(4) The result of the strategic estimate is a visualization and better understanding of the OE to include allies, partners, neutrals, enemy combatants, and adversaries. The strategic estimate process is continuous and provides input used to develop strategies and implement plans. The broad strategic estimate is also the starting point for conducting the commander’s estimate of the situation for a specific operation.
(5) Supported and supporting CCDRs and subordinate commanders all prepare strategic estimates based on assigned tasks. CCDRs who support multiple JFCs prepare estimates for each supporting operation.
See Appendix B, “Strategic Estimate,” for a notional strategic estimate format.
c. CCMD Strategies. A strategy is a broad statement of the commander’s long-term vision. It is the bridge between national strategic guidance and the joint planning required to achieve national and command objectives and attain end states. Specifically, it links CCMD activities, operations, and resources to USG policy and strategic guidance. A strategy should describe the ends as directed in strategic guidance and the ways and means to attain them. A strategy should begin with the strategic estimate. Although there is no prescribed format for a strategy, it may include the commander’s vision, mission, challenges, trends, assumptions, objectives, and resources. CCDRs employ strategies to align and focus efforts and resources to mitigate and prepare for conflict and contingencies, and support and advance US interests. To support this, strategies normally emphasize security cooperation activities, force posture, and preparation for contingencies. Strategies typically employ military engagement, close cooperation with DOS, embassies, and other USG departments and agencies. A strategy should be informed by the means or resources available to support the attainment of designated end states and may include military resources, programs, policies, and available funding. CCDRs publish strategies to provide guidance to subordinates and supporting commands/agencies and improve coordination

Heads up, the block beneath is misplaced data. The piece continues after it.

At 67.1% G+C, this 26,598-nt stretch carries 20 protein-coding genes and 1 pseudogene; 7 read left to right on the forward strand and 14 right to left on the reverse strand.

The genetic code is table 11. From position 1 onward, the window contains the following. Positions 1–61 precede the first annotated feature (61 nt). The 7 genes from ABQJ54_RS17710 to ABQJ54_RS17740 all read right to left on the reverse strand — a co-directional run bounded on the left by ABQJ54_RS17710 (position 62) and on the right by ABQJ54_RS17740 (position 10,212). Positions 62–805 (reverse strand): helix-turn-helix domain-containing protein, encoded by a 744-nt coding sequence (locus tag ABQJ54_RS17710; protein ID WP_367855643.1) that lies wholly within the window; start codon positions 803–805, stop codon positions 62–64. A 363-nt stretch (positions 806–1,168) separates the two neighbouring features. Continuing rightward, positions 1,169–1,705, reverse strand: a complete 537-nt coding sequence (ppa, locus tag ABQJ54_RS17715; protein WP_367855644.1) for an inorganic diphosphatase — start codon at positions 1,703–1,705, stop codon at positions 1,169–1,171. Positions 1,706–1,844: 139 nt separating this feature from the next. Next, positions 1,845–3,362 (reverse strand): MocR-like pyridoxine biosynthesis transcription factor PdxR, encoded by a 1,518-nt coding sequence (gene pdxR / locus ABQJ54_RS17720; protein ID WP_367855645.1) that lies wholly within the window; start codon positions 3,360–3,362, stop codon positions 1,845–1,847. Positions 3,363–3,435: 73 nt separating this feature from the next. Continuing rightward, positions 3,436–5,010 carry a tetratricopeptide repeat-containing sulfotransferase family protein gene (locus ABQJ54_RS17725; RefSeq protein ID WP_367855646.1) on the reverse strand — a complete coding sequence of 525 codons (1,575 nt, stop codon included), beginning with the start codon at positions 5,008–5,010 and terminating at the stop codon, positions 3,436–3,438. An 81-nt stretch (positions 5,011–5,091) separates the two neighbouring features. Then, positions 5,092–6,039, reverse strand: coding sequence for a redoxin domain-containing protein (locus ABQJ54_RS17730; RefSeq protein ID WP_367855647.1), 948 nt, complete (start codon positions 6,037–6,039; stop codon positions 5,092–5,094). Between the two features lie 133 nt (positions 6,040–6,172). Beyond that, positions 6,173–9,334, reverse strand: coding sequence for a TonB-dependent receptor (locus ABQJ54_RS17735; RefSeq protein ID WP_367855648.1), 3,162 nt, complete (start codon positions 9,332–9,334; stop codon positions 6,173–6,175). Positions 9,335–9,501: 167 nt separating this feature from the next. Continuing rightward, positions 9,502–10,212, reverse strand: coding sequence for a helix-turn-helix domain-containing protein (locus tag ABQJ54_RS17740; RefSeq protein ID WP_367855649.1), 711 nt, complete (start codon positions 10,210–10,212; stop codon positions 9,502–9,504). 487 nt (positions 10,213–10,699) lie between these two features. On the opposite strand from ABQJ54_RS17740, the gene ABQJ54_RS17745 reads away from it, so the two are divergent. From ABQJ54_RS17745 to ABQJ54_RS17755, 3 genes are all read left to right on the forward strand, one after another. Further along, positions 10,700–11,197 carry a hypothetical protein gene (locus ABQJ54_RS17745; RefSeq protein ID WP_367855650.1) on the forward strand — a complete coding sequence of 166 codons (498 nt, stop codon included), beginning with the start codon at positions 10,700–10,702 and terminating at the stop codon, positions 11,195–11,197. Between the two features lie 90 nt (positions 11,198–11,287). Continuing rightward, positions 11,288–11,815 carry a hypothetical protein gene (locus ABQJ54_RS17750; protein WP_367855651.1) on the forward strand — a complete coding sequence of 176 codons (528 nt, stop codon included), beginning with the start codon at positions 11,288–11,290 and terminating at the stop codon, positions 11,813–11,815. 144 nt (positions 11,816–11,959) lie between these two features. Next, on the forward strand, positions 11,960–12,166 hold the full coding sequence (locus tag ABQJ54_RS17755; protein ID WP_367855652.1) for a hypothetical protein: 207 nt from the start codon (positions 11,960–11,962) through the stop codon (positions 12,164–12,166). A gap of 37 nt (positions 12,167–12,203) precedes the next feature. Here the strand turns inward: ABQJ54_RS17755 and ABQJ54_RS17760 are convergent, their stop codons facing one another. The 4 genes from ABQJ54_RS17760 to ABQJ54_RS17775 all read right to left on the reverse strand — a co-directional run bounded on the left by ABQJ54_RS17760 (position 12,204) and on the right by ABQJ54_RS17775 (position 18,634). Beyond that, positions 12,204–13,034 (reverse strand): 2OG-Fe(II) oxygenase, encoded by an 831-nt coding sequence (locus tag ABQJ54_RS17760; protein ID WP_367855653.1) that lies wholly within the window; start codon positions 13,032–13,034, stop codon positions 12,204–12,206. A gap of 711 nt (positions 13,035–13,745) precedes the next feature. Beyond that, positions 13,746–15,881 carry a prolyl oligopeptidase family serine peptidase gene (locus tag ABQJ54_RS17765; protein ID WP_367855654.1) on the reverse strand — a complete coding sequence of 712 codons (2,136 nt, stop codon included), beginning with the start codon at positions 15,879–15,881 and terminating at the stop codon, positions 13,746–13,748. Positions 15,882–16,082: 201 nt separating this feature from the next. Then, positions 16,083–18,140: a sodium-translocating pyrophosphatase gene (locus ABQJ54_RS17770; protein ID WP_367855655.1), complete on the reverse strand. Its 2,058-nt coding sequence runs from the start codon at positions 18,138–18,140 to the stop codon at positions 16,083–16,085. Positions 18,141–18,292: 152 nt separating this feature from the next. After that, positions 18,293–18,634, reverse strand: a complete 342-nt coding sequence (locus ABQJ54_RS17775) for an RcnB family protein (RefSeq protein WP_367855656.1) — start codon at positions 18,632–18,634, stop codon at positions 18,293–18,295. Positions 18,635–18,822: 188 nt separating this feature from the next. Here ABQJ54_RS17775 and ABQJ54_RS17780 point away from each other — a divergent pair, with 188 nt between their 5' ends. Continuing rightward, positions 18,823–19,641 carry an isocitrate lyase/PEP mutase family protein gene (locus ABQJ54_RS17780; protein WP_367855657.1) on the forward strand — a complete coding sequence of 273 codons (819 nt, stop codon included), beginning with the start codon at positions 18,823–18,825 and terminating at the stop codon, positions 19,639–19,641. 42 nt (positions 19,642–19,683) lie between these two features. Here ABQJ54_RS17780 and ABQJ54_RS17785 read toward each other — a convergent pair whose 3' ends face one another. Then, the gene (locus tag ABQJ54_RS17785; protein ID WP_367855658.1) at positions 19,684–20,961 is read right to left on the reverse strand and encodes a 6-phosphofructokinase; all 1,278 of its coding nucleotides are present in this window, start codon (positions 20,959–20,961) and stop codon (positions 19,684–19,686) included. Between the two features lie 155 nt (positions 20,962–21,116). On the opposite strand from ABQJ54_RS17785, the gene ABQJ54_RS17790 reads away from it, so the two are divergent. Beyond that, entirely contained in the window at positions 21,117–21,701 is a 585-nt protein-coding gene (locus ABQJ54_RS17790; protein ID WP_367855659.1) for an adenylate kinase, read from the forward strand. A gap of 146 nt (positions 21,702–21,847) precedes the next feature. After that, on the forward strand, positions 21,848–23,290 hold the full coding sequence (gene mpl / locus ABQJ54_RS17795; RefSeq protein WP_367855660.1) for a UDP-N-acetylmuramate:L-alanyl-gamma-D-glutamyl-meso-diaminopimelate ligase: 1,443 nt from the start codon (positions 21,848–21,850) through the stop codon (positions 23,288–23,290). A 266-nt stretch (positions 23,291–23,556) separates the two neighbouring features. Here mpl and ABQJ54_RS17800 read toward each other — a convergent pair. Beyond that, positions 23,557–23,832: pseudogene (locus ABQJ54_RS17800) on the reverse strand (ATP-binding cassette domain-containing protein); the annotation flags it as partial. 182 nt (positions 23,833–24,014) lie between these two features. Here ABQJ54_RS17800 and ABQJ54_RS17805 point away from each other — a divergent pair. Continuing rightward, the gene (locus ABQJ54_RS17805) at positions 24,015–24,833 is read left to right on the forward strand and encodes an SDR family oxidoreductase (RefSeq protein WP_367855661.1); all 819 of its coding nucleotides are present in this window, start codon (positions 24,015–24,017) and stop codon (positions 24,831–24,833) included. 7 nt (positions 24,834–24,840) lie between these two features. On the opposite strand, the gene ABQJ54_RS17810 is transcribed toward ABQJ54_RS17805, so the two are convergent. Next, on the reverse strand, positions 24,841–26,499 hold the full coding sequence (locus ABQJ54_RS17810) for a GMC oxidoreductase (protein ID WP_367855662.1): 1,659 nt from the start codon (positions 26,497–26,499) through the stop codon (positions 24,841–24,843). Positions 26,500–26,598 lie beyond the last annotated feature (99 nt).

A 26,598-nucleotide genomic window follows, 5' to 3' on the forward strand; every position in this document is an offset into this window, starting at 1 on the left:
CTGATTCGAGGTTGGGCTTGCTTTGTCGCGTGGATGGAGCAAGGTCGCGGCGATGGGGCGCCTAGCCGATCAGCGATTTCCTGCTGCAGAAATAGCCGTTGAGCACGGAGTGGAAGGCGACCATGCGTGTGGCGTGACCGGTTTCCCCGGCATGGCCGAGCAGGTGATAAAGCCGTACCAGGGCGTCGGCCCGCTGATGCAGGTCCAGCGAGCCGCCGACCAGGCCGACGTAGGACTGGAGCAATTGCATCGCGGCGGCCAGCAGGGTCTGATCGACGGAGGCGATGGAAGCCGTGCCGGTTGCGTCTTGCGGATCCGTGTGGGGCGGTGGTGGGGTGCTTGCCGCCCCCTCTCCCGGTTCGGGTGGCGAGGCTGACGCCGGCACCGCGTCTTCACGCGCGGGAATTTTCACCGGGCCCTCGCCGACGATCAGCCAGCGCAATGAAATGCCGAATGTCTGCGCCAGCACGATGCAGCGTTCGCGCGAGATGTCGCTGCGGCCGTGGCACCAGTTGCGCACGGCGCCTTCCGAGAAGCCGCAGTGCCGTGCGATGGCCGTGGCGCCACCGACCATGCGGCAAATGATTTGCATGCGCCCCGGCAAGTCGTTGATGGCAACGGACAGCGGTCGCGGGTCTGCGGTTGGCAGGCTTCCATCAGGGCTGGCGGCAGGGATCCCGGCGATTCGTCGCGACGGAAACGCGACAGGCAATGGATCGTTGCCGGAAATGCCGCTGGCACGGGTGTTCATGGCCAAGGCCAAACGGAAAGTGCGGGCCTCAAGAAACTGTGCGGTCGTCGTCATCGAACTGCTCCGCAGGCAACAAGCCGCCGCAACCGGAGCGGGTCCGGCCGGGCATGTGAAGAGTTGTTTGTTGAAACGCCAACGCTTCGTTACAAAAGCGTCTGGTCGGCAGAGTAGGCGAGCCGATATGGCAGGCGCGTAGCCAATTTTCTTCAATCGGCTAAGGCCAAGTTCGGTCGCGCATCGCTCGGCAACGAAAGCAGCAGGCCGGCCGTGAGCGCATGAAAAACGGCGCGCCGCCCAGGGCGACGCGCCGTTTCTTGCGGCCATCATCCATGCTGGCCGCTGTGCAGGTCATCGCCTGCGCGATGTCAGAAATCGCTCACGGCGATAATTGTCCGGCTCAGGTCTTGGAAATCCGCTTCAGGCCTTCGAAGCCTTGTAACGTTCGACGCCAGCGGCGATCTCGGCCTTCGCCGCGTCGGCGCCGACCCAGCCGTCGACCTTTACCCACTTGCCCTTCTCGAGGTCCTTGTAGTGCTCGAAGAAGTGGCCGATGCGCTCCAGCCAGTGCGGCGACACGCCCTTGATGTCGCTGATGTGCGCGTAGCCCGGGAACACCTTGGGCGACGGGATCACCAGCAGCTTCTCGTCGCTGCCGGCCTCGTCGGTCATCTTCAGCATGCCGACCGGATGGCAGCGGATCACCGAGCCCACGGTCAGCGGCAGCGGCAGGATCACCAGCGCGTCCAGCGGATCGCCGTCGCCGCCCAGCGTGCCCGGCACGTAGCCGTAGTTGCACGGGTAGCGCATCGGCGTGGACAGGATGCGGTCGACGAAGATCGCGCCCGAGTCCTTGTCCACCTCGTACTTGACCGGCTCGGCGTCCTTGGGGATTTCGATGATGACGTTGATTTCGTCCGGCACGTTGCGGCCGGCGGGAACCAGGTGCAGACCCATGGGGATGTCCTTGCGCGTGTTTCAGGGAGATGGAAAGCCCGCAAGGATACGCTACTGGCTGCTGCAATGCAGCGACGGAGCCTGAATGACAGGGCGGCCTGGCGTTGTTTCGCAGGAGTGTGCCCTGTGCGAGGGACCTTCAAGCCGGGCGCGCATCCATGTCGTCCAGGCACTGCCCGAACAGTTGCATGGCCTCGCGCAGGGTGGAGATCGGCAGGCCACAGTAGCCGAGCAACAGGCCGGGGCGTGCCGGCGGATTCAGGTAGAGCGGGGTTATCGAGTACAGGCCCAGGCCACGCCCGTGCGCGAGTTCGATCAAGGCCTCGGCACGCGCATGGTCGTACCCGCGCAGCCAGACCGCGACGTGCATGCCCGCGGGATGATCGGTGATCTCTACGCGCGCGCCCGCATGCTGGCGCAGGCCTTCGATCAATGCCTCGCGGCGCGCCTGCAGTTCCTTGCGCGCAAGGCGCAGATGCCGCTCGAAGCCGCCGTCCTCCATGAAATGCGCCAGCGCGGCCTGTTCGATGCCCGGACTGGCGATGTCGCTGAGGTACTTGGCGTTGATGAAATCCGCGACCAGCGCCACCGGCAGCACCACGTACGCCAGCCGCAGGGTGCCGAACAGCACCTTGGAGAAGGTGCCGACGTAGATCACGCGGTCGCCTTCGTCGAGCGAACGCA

J400 Reading A 3
B-1
APPENDIX B STRATEGIC ESTIMATE
SECTION A. INTRODUCTION
1. Background
a. The strategic estimate is an analytical tool available to CCDRs before developing theater or functional strategies; theater, functional or DOD-wide campaign plans, subordinate campaign plans; and OPLANs. Strategic estimates provide the commander’s perspective of the strategic and operational levels of the OE, threats and opportunities that could facilitate or hinder the achievement of GEF-directed objectives, desired changes to meet specified regional or functional objectives, and the commander’s visualization of how those objectives might be achieved. Developed annually and regularly updated, the strategic estimate is the basis for developing the CCDR’s theater or functional strategy.
b. The CCDR, the CCMD staff, supporting commands, and agencies assess the broad strategic factors that influence OE, thus informing the ends, ways, means, and risks involved in accomplishing the prescribed campaign objectives.
c. Both supported and supporting CCDRs prepare strategic estimates based on assigned tasks. CCDRs who support multiple commands may prepare strategic estimates for each supporting operation.
d. Section B, “Notional Strategic Estimate Format,” presents a format a CCMD staff can use as a guide when developing a strategic estimate. The J-5 may provide the lead staff organization for the conduct of the strategic estimate with significant participation from the other staff directorates. The exact format and level of detail may vary somewhat among commands, based on theater-specific requirements and other factors.